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Critical security

13 May 2022
Jack Baker

As an unprecedented price nickel explosion rocked the London Metals Exchange in an apparent short squeeze gone sour – billions in losses mounted after the busy trading floor fell silent in the aftermath of the chaos.

Market stalwarts were shocked by the LME’s decision to suspend nickel trading on that surreal second Tuesday morning in March – Warren Buffet’s right-hand man Charlie Munger suggested it was fait accompli.

“I don’t think we ever had anything quite as we have now regarding the volumes of pure gambling activity going on daily — it is not pretty,” Munger had told Berkway Hathaway investors. 

But Rob Carruthers sees an investment opportunity amid the chaos that could help shield Australia’s critical mineral projects from the increasingly volatile nature of global metals trading markets.

“We’ve long punched above our weight in upstream production of core commodities like iron ore that have had a strong role in the nation’s prosperity over time,” the director of policy and advocacy at Western Australia’s Chamber of Minerals and Energy explained.

“Downstream processing and value-adding in partnership with customers can help smooth the cyclic nature we’ve grown accustomed to in our mainstay commodities – we are pretty used to it but so fortunate from a resource endowment.”

Lucky again for the Lucky Country that like iron ore, we have massive critical mineral and rare earth resources, not to mention oodles of base metals essential for electric vehicles but massive energy storage happening on an unfathomable scale occurring around the globe.

Carruthers points to nickel’s transformation from a low-grade pig-iron harder to mainstay battery commodity as a case in point. 

“Pig iron-nickel did not need the same high-grade nickel inputs, displaced by cheaper forms of laterite, which materially impacted many Australian producers during the massive price plunge at the beginning of the Global Financial Crisis from mid-2007,” he says.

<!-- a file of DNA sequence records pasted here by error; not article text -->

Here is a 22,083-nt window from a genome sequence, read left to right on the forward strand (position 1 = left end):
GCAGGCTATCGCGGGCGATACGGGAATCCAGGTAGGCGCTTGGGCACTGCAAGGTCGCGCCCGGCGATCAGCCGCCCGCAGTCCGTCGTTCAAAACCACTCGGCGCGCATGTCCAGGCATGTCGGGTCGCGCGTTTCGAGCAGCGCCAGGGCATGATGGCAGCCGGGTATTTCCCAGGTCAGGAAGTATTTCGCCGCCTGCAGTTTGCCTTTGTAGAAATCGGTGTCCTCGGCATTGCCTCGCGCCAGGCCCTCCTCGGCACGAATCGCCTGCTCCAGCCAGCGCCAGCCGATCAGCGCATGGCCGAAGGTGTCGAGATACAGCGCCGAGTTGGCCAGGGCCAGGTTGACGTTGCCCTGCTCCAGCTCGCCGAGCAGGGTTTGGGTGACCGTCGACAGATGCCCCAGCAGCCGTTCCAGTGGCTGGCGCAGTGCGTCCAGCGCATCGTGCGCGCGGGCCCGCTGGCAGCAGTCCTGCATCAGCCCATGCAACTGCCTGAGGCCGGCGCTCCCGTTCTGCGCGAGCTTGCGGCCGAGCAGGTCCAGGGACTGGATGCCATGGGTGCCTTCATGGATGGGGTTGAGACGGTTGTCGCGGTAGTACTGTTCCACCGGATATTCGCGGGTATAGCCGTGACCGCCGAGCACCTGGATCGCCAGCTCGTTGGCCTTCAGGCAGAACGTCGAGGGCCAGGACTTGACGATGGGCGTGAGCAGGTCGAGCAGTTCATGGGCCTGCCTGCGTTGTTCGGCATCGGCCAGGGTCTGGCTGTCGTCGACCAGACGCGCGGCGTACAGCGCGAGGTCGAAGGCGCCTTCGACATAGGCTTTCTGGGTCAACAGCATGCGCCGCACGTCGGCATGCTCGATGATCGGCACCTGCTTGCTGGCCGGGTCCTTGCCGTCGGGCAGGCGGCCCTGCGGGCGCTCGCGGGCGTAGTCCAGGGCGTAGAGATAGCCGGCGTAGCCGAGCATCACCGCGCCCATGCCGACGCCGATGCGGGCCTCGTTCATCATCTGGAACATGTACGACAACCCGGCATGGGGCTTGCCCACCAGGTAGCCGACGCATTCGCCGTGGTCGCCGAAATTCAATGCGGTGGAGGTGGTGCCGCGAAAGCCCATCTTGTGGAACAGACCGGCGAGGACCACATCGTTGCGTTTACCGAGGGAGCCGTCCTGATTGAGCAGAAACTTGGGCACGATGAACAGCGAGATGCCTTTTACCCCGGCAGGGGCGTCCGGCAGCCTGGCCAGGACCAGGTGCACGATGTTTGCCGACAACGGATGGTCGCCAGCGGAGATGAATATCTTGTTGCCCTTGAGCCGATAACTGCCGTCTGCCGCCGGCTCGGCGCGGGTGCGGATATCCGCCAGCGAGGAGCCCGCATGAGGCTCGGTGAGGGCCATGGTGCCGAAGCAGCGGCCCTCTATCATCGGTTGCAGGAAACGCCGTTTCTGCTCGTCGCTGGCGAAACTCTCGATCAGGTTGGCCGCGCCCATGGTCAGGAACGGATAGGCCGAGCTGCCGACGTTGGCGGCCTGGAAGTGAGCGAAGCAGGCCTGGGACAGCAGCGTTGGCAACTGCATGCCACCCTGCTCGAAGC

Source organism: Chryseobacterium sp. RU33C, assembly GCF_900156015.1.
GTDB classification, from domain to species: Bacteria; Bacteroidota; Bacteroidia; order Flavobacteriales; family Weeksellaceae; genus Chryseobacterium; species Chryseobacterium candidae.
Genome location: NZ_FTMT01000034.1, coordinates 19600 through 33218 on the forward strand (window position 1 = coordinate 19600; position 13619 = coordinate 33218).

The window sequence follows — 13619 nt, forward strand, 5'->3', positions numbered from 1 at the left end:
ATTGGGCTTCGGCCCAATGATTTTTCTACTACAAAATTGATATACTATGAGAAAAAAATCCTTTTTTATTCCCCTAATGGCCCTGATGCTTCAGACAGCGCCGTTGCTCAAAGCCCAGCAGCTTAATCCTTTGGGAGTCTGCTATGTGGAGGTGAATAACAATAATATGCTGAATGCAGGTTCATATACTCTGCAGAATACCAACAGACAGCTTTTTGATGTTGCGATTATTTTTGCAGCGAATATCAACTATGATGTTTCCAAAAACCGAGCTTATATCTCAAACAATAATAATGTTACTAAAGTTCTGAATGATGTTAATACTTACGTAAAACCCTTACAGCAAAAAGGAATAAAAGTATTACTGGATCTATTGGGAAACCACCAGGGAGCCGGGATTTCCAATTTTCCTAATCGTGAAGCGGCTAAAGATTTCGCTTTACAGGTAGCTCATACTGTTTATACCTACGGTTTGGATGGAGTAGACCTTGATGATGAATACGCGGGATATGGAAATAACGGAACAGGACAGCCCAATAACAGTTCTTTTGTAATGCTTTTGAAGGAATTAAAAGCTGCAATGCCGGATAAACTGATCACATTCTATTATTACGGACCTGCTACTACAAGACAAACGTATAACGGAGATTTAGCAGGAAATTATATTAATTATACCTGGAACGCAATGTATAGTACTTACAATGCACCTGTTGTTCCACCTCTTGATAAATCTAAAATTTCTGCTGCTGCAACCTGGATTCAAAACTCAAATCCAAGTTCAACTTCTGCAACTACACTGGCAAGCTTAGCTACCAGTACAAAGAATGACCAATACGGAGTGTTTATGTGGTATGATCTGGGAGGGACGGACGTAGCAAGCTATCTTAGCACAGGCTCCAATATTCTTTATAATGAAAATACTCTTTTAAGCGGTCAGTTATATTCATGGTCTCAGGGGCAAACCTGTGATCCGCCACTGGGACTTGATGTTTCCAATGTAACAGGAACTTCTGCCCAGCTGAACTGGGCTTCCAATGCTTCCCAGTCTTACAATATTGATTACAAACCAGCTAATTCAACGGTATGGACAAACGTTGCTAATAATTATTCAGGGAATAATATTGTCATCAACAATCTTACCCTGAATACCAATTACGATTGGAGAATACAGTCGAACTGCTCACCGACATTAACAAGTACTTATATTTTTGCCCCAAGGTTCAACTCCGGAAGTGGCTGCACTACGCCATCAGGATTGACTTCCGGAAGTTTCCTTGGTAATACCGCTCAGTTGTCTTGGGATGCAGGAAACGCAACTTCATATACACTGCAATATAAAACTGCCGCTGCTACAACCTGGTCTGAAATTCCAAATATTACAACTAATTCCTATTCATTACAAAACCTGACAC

“For years after that, high-grade nickel matte and pellet products were piled high in London Metal Exchange warehouses worldwide.”

He says the nickel going into Tesla and other electric cars changes the business model as motivated manufacturers scramble to lock down downstream processing partnerships in stable geopolitical locations.

“In more recent times, we have leveraged upstream production very successfully into nickel sulphate as a precursor for battery production – 

“In Western Australia, we can move further up that value chain using the growing capacity of complementary processing infrastructure in Kwinana. 

“And it’s not just an opportunity with nickel –the movement is happening with many multiple strategic minerals, like lithium and rare earths, so it is time to bring these refined inputs together and start producing high purity chemical inputs for battery and other applications.

“The key to realising the ambition that government and industries share in this space is unique.

“A fundamental opportunity exists now given we have got state and federal governments largely aligned behind strategies to realise the downstream processing aspirations in WA.”

2022 Critical Minerals Strategy

The federal government has committed to making Australia a global critical minerals powerhouse by 2030.

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